A paleoclimate study has shown that a huge mass of warm water stretched out from Indonesia over to Africa and South America four million years ago had a huge impact on tropical changes, suggesting that current climate models are a too conservative.
The Pliocene era started 5.332 million years ago and lasted until 2.588 million years. The climate was warmer but much steadier than today, with more CO2 in the atmosphere. For this reason, climatologists are extremely interested in studying it, to understand how the Earth reacts in conditions that will probably be met again in a few decades.
During this period, a giant mass of water dramatically modified the rainfall in the tropics, possibly even entirely removing the monsoon. Some believe that this decay and the consequential drying of west Africa contributed a lot to the rise of Homo Sapiens. New data regarding this mass was published in Nature today, providing new insight on current climate models.
When applying existing climate models to surface temperature records spanning the past five million years, the international team that conducted the study found that nothing fitted; no current model could explain the field results.
"Essentially, we've looked at a warm world in the past and it shows changes in the pattern of tropical sea surface temperatures. We've analysed all the existing theories to explain this vast pool of ancient warm water, and even in combination they can't explain something as odd as this," said Dr Chris Brierley (UCL Geography), a co-author of the paper.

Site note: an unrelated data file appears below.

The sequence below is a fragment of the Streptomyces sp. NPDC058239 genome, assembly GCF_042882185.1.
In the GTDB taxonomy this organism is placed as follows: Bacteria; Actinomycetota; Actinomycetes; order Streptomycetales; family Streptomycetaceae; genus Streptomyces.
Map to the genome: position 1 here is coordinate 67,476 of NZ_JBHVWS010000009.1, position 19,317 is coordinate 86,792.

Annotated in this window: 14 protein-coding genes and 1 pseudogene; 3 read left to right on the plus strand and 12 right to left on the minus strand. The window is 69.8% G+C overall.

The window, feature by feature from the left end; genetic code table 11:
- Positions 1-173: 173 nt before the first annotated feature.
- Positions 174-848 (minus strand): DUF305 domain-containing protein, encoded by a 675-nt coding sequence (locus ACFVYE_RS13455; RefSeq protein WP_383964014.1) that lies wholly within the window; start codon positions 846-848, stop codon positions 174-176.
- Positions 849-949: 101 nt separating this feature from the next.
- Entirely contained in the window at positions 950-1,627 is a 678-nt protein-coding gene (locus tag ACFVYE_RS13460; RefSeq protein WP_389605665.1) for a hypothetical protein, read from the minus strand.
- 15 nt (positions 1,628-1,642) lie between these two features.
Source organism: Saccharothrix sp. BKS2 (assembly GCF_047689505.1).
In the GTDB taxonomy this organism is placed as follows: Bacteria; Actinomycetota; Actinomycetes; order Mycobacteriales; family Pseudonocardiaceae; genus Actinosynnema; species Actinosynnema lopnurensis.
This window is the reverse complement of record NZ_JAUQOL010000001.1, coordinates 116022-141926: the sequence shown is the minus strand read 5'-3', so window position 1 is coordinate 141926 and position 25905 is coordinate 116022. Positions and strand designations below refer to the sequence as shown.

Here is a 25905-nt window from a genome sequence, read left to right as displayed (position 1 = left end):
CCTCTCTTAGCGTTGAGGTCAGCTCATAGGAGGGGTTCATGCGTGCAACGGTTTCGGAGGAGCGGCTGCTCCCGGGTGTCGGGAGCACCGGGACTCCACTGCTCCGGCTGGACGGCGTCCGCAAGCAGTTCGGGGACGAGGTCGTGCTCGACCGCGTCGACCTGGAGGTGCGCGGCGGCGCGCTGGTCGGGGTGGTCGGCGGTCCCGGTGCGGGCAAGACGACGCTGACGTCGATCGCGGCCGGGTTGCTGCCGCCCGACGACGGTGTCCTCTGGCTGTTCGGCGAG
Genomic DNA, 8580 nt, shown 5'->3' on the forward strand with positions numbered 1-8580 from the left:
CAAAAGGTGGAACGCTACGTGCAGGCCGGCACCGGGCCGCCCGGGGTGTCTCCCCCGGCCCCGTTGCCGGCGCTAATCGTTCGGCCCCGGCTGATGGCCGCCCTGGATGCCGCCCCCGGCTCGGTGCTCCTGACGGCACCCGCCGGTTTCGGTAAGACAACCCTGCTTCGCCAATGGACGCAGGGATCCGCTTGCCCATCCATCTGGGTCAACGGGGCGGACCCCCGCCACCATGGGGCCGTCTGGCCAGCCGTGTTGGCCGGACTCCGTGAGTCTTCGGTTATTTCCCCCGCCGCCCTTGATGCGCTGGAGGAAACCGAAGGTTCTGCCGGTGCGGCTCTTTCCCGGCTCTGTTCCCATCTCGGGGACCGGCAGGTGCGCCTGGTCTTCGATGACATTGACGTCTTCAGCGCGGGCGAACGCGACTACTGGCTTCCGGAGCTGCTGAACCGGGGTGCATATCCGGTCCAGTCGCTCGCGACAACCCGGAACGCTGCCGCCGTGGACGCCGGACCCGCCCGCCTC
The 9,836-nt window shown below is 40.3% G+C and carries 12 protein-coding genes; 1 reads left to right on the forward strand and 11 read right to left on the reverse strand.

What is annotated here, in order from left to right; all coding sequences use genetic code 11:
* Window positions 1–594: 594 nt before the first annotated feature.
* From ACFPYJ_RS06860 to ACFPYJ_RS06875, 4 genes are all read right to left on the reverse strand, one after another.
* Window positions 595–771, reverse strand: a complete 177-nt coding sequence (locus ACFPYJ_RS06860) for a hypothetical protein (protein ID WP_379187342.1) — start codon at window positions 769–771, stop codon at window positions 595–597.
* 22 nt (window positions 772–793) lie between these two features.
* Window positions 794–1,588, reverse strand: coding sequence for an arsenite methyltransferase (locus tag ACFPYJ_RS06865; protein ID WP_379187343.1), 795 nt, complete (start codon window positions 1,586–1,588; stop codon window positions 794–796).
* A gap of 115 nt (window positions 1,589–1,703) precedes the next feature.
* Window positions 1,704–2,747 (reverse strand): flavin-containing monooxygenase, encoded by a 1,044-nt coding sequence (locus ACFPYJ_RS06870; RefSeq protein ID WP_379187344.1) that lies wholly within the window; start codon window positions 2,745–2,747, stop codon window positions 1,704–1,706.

There are three critical conditions that define the climate during the Pliocene:
- Evidence of the maximum ocean temperature not being much warmer;
- Reduced east-west temperate differences; and
- Weaker north-south differences in the tropics.
Any climate model, in order to be successful, has to satisfy these conditions.
"An important question is how much the evidence of climate evolution over the last five million years shapes our assessment of future change. From these observations, it is clear that the climate system is capable of remarkable transformations even with small changes in external parameters such as carbon dioxide," said Dr Brierley.
The thing is, the impact of the warmer climate (especially the warm water) was so severe, that pretty much every actual model used suffered from underestimating.
"In many ways, this work on past climates is part of understanding the uncertainty of future climate. It can give us a heads-up of potential climates that we hadn't imagined possible before." added Dr Brierley.